Q: Is there too much hype proceeding the Super Bowl?
A: It is threatening to turn the Super Bowl into TV Wrestling.
This year's Super Bowl was an exciting game. This comes as no surprise because football is a great game, and like all games there will be one-sided contests, mediocre ones, and some really super.
What started out some years back was the big game to decide the NFL Championship. Now the Super Bowl has been promoted to a combination of gladiatorial combat, a Hollywood extravaganza, and a Madison Avenue bonanza.
The advanced promotion makes Barnum & Bailey's 3-ring circus look like a church picnic puppet show.
Starting immediately after the regular NFL season, and lasting for two weeks, the Super Bowl is given an overt staging that would pale plans made at Portsmouth, England prior to the Allies Invasion at Normandy.
Sports announcers go into a Super Bowl hypnotic euphoria. They invoke a pregame biopsy that would embarrass the brain surgeons at the Mayo Clinic.
Coaches from all over the nation are called in for their clinical X's & O's
seminars. No-nothing celebrities appear with their vapid opinions. Any Super Bowl game ever played is reviewed, and given more scrutiny than The Battle of the Bulge, or Noah's Flood.
Virtually every player is interviewed resulting in more platitudes than a decade of political conventions; and a litany of "you know's " that would stretch from coast to coast.
Running out of superlatives, last week "American Profile" wrote a stirring story about the Super Bowl Groundskeepers. What next, the inside scoop on the Super Bowl restroom attendants?
Intermingled in all of this hoop-la is blatant commercialism. How many $millions will be spent on Super Bowl ads? Which ad will attract the most attention, or be the funniest, or the most ridiculous, or the most vulgar? The suspense builds as the game approaches, and then hyperventilates at game time with the endless time-out interruptions.
Given the same attention is the impending half-time show. Before, and after, Janet Jackson kept us "abreast" of things, the Super Bowl half-time has become more an explosion rather than entertainment.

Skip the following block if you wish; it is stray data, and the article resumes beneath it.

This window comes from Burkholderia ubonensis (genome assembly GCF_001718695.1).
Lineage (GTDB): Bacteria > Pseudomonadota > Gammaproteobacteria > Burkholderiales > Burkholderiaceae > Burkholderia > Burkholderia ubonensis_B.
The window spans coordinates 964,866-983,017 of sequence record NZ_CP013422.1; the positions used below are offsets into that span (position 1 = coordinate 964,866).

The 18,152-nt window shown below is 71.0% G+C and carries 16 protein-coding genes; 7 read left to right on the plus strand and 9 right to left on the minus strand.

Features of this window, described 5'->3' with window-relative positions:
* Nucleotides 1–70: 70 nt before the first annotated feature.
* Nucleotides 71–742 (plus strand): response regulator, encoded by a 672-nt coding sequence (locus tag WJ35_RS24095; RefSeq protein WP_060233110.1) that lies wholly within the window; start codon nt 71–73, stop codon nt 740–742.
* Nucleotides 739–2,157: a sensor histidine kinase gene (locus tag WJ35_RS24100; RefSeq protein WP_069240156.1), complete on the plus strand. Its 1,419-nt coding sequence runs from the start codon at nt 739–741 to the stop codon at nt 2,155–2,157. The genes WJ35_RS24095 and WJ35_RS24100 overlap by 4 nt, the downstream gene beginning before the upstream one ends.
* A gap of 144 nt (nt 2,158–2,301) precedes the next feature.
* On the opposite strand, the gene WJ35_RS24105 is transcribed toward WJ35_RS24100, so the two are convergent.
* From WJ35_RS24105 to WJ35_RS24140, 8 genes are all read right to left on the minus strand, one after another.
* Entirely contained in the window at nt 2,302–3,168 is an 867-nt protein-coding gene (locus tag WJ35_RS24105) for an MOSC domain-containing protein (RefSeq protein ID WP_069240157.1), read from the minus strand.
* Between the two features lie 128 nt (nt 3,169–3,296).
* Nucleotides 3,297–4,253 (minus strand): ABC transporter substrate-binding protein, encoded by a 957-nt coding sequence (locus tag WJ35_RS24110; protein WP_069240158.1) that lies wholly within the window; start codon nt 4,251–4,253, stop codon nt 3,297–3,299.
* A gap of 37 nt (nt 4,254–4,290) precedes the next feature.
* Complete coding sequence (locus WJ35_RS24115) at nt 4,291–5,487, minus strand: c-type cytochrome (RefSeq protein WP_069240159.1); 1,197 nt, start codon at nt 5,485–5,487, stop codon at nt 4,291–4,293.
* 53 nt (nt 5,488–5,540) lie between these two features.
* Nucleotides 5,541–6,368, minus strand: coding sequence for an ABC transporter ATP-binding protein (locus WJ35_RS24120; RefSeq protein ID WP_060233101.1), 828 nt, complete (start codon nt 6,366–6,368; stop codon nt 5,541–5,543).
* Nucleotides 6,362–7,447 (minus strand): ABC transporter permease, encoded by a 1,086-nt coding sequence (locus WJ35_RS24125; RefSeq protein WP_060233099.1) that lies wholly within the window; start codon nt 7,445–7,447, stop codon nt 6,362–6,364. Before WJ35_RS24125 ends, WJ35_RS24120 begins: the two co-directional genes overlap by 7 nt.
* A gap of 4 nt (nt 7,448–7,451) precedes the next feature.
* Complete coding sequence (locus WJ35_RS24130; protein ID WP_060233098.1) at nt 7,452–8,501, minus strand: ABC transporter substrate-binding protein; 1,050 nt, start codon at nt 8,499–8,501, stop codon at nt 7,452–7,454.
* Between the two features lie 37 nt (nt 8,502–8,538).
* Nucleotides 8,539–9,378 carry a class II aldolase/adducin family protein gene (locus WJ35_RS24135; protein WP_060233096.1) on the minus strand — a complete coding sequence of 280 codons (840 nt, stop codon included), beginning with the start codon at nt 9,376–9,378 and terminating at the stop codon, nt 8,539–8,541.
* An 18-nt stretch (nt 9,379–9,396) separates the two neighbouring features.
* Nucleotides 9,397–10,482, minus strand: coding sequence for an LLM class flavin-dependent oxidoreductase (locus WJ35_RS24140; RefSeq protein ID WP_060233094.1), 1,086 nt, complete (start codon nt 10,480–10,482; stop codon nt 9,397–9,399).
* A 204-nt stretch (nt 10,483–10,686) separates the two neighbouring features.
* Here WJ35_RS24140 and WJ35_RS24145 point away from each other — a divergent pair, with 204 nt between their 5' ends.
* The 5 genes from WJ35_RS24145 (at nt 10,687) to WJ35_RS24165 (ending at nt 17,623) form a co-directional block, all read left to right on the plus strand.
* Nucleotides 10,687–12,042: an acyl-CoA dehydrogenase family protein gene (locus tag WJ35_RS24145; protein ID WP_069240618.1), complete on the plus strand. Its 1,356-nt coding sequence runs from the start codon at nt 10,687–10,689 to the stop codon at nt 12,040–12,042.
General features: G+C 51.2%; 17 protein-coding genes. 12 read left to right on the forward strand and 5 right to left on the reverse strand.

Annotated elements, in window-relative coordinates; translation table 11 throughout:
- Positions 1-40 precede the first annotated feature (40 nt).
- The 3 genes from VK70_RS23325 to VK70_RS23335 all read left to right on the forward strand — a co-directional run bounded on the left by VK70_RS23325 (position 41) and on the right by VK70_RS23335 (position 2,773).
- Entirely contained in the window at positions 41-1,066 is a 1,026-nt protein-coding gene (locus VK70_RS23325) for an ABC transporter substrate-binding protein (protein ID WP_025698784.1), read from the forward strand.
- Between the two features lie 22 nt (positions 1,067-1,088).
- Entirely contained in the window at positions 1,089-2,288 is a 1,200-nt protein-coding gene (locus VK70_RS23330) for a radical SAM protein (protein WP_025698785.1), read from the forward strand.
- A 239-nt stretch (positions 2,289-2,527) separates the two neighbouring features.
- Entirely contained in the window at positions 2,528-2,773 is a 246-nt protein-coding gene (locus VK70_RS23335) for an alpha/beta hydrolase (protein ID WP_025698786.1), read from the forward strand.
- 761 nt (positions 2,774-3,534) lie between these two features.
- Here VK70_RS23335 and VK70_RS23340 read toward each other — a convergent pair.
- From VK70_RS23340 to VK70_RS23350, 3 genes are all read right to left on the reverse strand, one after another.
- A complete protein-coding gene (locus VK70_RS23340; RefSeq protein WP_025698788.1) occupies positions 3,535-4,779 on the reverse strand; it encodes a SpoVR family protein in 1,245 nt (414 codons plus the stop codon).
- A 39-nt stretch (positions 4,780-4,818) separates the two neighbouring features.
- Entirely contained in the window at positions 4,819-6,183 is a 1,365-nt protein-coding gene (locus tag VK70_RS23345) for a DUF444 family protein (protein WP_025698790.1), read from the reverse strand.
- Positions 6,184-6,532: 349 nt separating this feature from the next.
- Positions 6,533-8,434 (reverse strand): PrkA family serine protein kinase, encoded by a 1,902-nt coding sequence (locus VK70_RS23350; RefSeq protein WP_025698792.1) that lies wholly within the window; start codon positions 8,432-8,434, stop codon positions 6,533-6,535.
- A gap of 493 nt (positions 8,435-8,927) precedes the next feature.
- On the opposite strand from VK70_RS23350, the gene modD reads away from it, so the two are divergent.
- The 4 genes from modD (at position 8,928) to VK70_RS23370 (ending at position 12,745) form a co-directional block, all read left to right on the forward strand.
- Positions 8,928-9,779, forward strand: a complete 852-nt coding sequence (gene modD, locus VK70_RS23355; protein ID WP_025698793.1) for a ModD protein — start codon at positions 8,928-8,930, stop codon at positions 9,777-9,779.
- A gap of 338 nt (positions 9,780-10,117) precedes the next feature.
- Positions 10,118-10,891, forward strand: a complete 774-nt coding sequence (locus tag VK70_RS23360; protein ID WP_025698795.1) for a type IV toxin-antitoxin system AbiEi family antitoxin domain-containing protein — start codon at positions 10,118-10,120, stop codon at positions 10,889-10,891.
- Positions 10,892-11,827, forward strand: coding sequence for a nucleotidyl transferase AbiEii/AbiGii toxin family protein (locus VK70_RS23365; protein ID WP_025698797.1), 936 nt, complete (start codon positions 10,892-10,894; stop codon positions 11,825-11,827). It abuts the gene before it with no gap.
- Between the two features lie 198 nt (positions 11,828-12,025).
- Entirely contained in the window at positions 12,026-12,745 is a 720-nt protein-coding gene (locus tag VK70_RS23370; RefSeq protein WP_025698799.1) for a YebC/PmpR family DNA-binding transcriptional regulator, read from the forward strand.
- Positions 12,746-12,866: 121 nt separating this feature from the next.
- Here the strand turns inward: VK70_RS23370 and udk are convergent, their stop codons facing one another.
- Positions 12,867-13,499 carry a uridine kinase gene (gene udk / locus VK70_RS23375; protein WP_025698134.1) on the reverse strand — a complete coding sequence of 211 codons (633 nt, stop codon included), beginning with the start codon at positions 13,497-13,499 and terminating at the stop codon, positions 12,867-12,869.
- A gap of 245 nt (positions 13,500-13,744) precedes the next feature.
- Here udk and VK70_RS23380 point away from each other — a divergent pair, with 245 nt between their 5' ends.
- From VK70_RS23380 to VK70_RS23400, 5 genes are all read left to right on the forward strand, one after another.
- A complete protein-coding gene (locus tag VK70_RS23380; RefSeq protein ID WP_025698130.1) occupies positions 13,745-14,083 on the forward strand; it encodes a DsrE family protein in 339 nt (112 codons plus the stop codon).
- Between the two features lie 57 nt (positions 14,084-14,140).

This years show was a mixture of pyrotechnics, strobe-lighting, mirrors, smoke, streaks, and flashes. The so-called choreography for the dance numbers were instead burlesque bumps and grinds, with indecipherable song lyrics, and backed by an equally incoherent rap.
It makes you long for the old marching bands, talented singers who don't screech, jugglers, acrobats, clowns, Mickey Mouse, anything , anything, but this barrage of hip squiggling and fireworks.
Finally, finally, the monumental day arrives. Even the Weather Channel starts a countdown: Ten hours til Super Bowl!! Then five hours!! Then one hour!! The suspense in unbearable.
The players come forth through smoke and a cannonade from ominous looking tunnels looking like tattooed Visigoths emerging from the bowels of hell - this time not to attack the Roman Empire - but to play a GAME.
Football is a great game, but the super-hype of the Super Bowl edges it closer and closer to the phoniness of TV wrestling: A classic example of sensationalism over substance.
Speaking this time of class over sensationalism: There
is always Stan Musial. Thanks to Brian Mitchell for
printing the great tribute to Stan that was written by
the St. Louis Post Dispatch's Dan O'Neill. Brian himself
referred to Musial as the Cardinal Nation's "Five-Star
General." How appropriate. Former baseball commissioner,
Ford Frick, said it best when he looked at the statue of Musial
that stands outside Bush Stadium. "Here stands baseball's
perfect warrior. Here stands baseball's perfect knight."
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